This story is almost too strange. Some cells taken from a woman’s cervical cancer continued to divide and live on, indefinitely, through today and—to all appearances—far into the future. She died 56 years ago, yet the cells from her body are still used widely in cancer research and also helped in the cure for the polio vaccine.
The oddest thing about it is that the cells do everything an organism needs to do (e.g., self-propagate, consume, excrete) so scientists say it’s a new species—that evolved from this woman’s cancer cells while in her body! I think this is exceedingly strange.
The Wikipedia article has a bunch of good links, if you don’t quite believe it (as I didn’t, at first).
The Independent reports on the discovery of potent antibiotic powers in a combination of smectite and illite excavated from French volcanic mountains—yes, clay that can cure disease. In lab tests, the magic muck wiped out 99 percent of methicillin-resistant Staphylococcus aureus, the same stuff that was recently revealed to kill more Americans than HIV.
Thus far researchers have little idea why it works: “We have multiple working hypotheses,” says Arizona State clay expert Lynda Williams—which is a good scientist’s way of saying, they have no frickin’ idea what’s going on. More puzzlement: “Our primary hypothesis is that the clay minerals transfer elements, not yet identified, to the bacteria that impede their metabolic function.”
An interesting alternate hypothesis is that the clay kills by some physical mechanism, as does bleach or ammonia. That would be most welcome news, because it means bacteria would not easily evolve resistance.
Snorting restores social graces, scientists find. A nasal spray of a mind-altering antibiotic called D-cycloserine can help cure chronic shyness. People also sniff the drug (which was supposed to fight tuberculosis) to combat a crippling fear of spiders.
Now if we could only cure tuberculosis…
A fish called a great swallower lived up to its name when it tried to eat a snake mackerel that was a full four times its own length off the coast of the Cayman Islands. A passing fisherman spotted the weird fish-in-a-fish and brought it back to Cayman Department of the Environment.
Domino’s gives people making online delivery orders unprecedented control to control how their pizzas are made—control that includes exactly how much toppings, cheese, and sauce to put on; and control over which side of the pizza to put them on. Not just one side versus the other, but actually over the “left” side and the “right” side.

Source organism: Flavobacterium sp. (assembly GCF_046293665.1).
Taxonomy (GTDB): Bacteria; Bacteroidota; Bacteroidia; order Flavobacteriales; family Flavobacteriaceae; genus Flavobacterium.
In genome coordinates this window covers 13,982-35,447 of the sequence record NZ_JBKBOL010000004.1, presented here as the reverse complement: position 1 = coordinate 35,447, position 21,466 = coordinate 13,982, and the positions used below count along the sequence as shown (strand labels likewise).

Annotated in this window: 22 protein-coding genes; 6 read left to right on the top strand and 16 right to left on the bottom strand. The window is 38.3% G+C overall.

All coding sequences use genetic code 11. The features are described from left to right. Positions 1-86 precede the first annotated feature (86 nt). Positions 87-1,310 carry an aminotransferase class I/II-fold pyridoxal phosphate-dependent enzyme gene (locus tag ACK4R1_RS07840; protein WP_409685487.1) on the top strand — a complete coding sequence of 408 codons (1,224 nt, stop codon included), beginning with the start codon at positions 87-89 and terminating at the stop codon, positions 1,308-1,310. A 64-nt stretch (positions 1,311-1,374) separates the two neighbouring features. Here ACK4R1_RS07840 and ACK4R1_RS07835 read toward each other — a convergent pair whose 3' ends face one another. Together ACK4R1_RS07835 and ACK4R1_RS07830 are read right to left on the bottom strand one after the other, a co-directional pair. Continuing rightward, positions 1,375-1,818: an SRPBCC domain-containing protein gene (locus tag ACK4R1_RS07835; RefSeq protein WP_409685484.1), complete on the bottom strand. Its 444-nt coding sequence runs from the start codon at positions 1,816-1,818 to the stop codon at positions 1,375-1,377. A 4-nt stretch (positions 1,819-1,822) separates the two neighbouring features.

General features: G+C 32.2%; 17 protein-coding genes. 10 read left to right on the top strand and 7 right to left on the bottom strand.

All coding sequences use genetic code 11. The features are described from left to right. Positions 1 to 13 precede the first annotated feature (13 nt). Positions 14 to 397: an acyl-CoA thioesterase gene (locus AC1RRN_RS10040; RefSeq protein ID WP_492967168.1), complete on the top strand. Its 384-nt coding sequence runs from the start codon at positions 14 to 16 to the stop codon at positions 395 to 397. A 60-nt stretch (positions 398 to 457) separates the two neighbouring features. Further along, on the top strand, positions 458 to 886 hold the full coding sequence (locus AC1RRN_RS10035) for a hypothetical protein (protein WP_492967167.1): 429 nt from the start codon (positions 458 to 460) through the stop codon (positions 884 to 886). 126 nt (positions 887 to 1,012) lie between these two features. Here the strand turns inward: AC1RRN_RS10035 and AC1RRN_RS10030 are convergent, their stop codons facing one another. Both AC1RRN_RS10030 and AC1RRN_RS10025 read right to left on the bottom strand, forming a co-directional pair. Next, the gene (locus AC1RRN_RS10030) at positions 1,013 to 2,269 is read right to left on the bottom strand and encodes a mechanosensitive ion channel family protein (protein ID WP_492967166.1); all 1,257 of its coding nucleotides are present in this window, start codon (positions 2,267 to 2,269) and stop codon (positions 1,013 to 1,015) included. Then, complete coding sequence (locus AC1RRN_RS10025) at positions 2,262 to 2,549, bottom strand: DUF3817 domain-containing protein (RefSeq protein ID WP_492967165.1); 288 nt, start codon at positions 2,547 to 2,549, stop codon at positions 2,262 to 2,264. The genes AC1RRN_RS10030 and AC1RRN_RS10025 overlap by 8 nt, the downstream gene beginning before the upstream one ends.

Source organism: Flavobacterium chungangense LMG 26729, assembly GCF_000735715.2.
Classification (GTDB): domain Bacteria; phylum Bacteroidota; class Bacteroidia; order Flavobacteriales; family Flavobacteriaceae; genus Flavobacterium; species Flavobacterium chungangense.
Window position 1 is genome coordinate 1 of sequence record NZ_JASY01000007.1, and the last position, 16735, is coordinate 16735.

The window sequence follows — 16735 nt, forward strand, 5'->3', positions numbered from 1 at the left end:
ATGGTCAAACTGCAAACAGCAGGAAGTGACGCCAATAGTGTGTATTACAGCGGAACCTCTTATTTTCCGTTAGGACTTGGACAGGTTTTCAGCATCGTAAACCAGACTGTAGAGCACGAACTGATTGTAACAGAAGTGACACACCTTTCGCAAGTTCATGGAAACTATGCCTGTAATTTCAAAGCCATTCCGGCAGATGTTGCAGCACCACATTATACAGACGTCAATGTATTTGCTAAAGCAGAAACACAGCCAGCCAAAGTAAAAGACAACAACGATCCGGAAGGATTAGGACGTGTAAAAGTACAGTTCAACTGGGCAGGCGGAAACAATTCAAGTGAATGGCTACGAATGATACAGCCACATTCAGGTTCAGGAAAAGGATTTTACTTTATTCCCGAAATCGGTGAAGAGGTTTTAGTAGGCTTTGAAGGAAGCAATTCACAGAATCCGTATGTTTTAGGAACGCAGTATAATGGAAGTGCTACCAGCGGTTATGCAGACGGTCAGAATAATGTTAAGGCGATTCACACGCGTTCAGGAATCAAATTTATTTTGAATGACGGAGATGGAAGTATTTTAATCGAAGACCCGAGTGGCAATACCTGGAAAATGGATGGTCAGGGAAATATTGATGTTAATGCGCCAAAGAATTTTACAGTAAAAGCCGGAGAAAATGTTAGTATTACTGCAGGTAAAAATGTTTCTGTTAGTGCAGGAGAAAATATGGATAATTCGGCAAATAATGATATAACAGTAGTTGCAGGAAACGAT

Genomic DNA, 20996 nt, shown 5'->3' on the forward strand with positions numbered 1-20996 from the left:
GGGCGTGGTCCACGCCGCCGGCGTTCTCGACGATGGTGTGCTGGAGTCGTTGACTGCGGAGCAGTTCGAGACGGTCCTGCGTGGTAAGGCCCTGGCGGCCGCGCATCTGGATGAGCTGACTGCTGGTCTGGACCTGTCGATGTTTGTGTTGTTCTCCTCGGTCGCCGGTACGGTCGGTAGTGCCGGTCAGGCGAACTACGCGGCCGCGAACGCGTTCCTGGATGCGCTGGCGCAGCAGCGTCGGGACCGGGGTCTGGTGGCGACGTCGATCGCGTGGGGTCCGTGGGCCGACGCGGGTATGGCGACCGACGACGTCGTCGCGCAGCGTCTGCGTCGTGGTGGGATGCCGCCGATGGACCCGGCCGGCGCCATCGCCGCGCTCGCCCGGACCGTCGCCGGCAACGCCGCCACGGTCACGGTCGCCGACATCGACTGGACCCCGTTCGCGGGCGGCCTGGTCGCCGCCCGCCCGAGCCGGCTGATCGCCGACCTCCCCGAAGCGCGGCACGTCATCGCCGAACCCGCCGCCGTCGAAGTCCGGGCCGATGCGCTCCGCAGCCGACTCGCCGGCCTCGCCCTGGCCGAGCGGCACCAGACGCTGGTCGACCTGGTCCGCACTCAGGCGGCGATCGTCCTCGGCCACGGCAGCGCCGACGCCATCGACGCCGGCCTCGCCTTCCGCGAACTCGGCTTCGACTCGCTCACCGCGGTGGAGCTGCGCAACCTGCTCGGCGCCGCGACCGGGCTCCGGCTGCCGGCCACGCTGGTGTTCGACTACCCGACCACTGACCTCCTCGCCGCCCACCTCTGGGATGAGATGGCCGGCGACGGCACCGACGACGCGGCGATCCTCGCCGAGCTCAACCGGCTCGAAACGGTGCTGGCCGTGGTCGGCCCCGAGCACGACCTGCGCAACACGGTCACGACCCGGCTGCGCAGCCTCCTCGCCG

So Steven over at The Sneeze decided to try out the food replicator (he belies his Star Trek naivete by calling it a “synthesizer”) with a pretty standard pizza order and a rather non-standard one. You have to go over there to check out the results. Suffice it to say that we need to make a lot of progress with 3D printers before we can get our tea (Earl Grey, hot) like Captain Picard.
This week’s entry: “Carbon Dioxide in Atmosphere Increasing.” Thanks for that press-stopper. The article is also somewhat confused, juggling “emissions” and “carbon dioxide in the atmosphere” as though they were the same.
Anyway, the surprising—and especially spooky—thing about the new study certainly seems to be that the oceans and land are re-absorbing less carbon dioxide than they used to. This decrease in “global sink efficiency” may come from increasing wind speed and increasing ocean temperatures. “A warm Coke has less fizz than a cold Coke,” says meteorologist Alan Robock in the AP article.
For a much better take, check out the Scientific American article.
The LA Times has compiled a list of how death arrives for Americans in different age groups. I take it this is publicly available information, but it’s interesting to see it all laid out so directly. Despite much-touted decreases in cancer deaths, rampaging tumors still kill hundreds of thousands of people, all the way from infants to ancients.
Saturn’s moon Iapetus is the yin-yang moon. Half of its surface is dark as coal, while the other side is blindingly pale. Astronomers have been perplexed by the moon’s two-faced nature since its discovery 335 years ago. But researchers have just solved the mystery thanks to pictures from NASA’s Cassini spacecraft, which recently flew closer to the moon than any mission has ever been.